Money laundering is the process of converting illegally obtained profits into legitimate money for the purpose of pushing it into the economy and spending it, disguising its illegal origin. Illegal means include criminal activities like arms sale, smuggling, organized crime, etc. the PMLA defines Money Laundering as “any process or activity connected with proceeds of crime including its concealment, possession, acquisition or use and projecting or claiming it as untainted property”. Since such money is used for illegal arms trade or organized crimes, in turn having effects on global peace, the international community also attempts to tackle this menace. India is a signatory to UN Conventions like International Convention for the Suppression of the Financing of Terrorism (1999), UN Convention against Transnational Organized Crime (2000), and UN Convention against Corruption (2003). PMLA was enacted to achieve the purpose of the Conventions, and prevent money laundering and financing of cross border terrorism.
KEY FEATURES OF THE ACT:
- Offence includes attempting, indulging or assisting any activity connected with proceeds of crime like its possession, acquisition, concealment, or use.
- “Proceeds of Crime” include any property derived or obtained as a result of any criminal activity, whether directly or indirectly.
- Offences are added as Schedules A and C to the Act, where Part A enumerates offences under the IPC, Narcotic Drugs and Psychotropic Substances Act, Explosive Substances Act, etc. Part C deals with trans-border crimes and money laundering across international boundaries.
- The occurrence of any of the Scheduled Offence (called the Predicate Offence) is a pre-requisite for initiating an investigation under the Act.
- Predicate Offences are investigated by agencies like the Police, Customs, SEBI, CBI, NCB, etc. Officers of the Directorate of Enforcement have been given powers to investigate cases of Money Laundering.
- Actions that may be taken against a person or property involved in money laundering are attachment/seizure/freezing of property; imprisonment of 3-7 years with fine; imprisonment up to 10 years if the offence committed is under NDPS Act; and the prosecution/conviction of any juridical person is not contingent on that of any individual.
- The Investigating Officers have powers like provisional attachment of property directly/indirectly procured through criminal activities; survey; search and seizure; personal search; arrest; and summoning persons and records.
- The persons being searched under the Act, or arrested under the Act have certain rights like he may ask to be taken to a Gazetted officer superior in Rank to the Officer requiring the search, within 24 hours; and in case of arrest, he must be informed of the reasons for arrest and be produced before the Judicial Magistrate in 24 hours.
- There is a presumption of interconnected transactions, whereby if the activity in question involves two or more interconnected transactions, and one or more of these is proved to be involved in money laundering, then for adjudication/confiscation/trial, the rest can also be presumed to be so; unless proved otherwise.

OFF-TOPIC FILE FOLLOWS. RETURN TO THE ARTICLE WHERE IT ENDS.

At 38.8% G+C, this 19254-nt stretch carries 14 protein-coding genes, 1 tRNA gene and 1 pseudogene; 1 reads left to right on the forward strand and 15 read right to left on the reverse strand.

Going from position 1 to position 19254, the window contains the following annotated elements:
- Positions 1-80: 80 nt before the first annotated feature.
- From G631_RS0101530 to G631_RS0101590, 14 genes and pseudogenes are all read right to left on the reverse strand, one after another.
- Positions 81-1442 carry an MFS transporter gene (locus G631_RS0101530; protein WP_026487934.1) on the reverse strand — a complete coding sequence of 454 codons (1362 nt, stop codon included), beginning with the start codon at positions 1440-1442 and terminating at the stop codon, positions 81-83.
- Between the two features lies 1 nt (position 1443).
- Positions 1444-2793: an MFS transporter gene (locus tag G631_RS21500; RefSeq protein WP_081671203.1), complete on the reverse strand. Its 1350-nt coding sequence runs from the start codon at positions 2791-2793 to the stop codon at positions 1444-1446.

- The burden of proof rests on the accused to establish his innocence when he is accused of having committed an offence under section 3.
- The specified Authorities under the Act have the power to attach or freeze suspected property under circumstances given under the Act; the attachment of property can be done only on the basis of reasons to believe (stated in writing), that the person is in possession of proceeds of any crime, and it is likely to be concealed or transferred in a manner that might frustrate the proceedings against the person.
- The maximum period up to which such a provisional attachment could stand is 180 days, unless the Adjudicating Authority finds and passes Order within the time frame, that the property is involved in Money Laundering.
- The property may be confiscated if the Authority finds out that the property was indeed involved in money laundering.
- The Act provides for an Appellate Tribunal, to which an appeal may be filed within 45 days by an aggrieved party, after an Order is passed against him by the Adjudicating Body. High Court is the higher appellate authority above the Tribunal.
- Offence of Cross-Border implication, where a person outside the territory of India commits a crime there (also a crime under Schedules A or C), and transfers the proceeds to India; or vice versa.
- Banking Companies, Financial Institutions, intermediaries, or persons carrying out specified businesses are “reporting Entities” under the Act, and they are under a duty to record and maintain information regarding transactions, and furnish it to the Authorities as stipulated under the Act.
- Monetary penalty may be imposed on the reporting Authorities for default.
- Certain Sessions Courts have been designated as Special Courts under the Act for the purpose of trying offences under S.4.
- The Central Govt can enter into Agreements with other countries for the purpose of enforcing provisions of the Act, or exchange of information for preventing offences, or for investigation.
- The mechanism of providing assistance or collecting evidence under such arrangement is given in the Act
- The Act provides for punishment of vexatious search, giving false information, etc.
- PMLA has overriding effect over other legislations in force, in case of a conflict.
MAJOR CASE LAWS
- Pareena Swaroop v Union of India
- Gautam Kundu v Manoj Kumar (Asst Director of Enforcement, Eastern Region)